For the past 6 years I have given up my body to grow, birth and feed 3 children while trying to keep a career going. In no way am I even remotely ungrateful for what I have put on hold or risked career-wise to have my kids. I often catch myself looking at my three girls and thinking how lucky I am (not so much when they don’t eat their dinner or decide not to sleep) but when you decide to have a family, as a woman there is a lot to think about and balance.
I always wanted children but never really put much thought into what that meant for my career or how it would make me feel as a person. I just assumed it would happen and all slot together (naively). I had my children close together (at one point I had 3 under 4) which meant that from the moment the first was growing I had to think about how I would continue to work and be a mum. I will be honest, I can’t think of anything worse than being a stay-at-home mum, not because I don’t love my kids, I do, but because I honestly don’t know how women (or dad’s) do it. When I see a parent as a full-time stay-at-home parents I think they are superhuman. Truly.
When I got pregnant with my first daughter in 2015, I was working full-time in PR, in a very intense and often slightly toxic environment but I continued up until a week before giving birth and never once let it stop me. When I had Evie in 2016 I struggled a little. Actually a lot (Read about my Fourth trimester here). It wasn’t the dreamy new born bubble I had imagined, it got easier but I knew within a few months that I wanted to work – I wanted to try and make the balance work for me and be the best I could at both. I went back to work when she was 4 months old, full time but leaving the office at 3pm. It was hard and at times I often wasn’t sure if I was failing at it all, but it felt nice to have my career and mum life working together in one way or another.
I left the job I had at the time and moved on to a few other stops, along with having my middle daughter Ottilie and my youngest, Florence. During that time, I managed to keep my career going with a few gaps but nothing huge. In 2020 I had my youngest (and last!) daughter just before lockdown – which for me, really couldn’t have come at a better time. Obviously, no pandemic would have be preferable but as we had little choice in that I feel the time it hit my life was a strangely pinnacle one. I was really able to just enjoy the newborn phase, spend time with my kids, husband and not think about work – time that we rarely get in life. By the time the world started to open again I was ready to get back to work, but on my own terms…I decided to put ME first…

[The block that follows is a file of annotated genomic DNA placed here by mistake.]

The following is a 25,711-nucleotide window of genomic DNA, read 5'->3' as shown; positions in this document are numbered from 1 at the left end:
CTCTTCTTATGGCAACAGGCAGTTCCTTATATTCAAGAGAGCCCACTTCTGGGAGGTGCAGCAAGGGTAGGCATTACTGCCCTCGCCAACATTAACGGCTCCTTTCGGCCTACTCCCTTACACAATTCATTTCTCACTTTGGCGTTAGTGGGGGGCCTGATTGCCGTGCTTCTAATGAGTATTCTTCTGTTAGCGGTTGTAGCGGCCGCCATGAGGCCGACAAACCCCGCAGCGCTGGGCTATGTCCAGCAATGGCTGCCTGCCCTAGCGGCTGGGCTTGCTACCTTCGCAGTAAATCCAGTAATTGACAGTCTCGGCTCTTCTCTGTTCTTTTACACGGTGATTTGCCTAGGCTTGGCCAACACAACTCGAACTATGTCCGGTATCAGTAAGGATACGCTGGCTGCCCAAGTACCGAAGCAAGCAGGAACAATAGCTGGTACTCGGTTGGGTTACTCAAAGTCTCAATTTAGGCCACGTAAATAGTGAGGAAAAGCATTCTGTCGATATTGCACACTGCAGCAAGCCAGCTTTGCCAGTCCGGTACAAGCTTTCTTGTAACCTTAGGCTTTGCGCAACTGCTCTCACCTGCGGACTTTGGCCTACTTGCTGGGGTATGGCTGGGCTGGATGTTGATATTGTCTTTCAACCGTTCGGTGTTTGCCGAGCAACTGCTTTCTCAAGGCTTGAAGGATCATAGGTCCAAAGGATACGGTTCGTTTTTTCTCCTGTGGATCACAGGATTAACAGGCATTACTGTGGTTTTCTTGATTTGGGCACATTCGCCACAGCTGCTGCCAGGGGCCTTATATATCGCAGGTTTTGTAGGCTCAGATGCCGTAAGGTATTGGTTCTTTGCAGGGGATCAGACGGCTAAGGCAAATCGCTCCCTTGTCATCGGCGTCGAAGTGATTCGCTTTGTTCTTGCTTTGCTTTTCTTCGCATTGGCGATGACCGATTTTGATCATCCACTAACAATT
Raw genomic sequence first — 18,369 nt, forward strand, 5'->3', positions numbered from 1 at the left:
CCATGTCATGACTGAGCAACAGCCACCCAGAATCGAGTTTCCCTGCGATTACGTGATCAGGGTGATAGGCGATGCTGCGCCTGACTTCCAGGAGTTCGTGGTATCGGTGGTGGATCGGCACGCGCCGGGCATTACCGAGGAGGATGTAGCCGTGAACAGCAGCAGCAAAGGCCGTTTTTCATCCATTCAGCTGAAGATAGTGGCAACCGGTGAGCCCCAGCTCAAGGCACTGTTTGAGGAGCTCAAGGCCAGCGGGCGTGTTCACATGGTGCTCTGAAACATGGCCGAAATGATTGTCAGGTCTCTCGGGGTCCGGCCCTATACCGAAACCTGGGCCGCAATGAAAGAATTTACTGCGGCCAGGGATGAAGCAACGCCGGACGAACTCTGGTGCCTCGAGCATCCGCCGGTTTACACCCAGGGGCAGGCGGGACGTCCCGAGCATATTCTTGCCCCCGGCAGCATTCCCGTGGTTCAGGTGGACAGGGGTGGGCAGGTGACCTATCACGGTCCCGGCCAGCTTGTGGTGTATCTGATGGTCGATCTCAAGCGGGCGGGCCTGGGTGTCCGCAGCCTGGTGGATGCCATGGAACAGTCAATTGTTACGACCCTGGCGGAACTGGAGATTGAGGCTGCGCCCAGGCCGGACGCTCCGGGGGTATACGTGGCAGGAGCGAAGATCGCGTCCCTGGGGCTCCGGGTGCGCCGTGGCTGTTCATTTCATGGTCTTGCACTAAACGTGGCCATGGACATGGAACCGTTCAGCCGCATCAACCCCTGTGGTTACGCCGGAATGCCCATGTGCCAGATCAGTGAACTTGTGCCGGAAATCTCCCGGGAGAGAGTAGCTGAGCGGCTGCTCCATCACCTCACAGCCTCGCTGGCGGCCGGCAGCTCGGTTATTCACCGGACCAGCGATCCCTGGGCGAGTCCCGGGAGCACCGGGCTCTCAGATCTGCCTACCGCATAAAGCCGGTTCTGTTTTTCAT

Putting yourself first doesn’t have to mean that you expect everything to be about you, turning selfish and not caring about anything else. It just means that you prioritise how you really feel. For me that meant joining a company where flexibility was a priority, and I felt empowered, where I was able to work ‘full-time’ and spend time with my family with neither having to be negatively affected, for the most-part anyway. Don’t get me wrong, some days are a huge struggle but they come and go, replaced by days where I really feel like I have my 's...tuff' together!
I also started exercising. I used to be into fitness but from the moment I got pregnant with Evie in 2015 I put it on the back burner – I focused on growing babies and holding down my job, but this year I decided that I wanted to get my body back, have more control over how I feel and make ‘me’ a focus for once.
I guess my point is, that putting yourself first in life is okay and not something to be afraid of. It can make a big difference to your overall outlook, how you feel emotionally and how you interact in day-to-day life. It is not a selfish act, it is a necessity in life.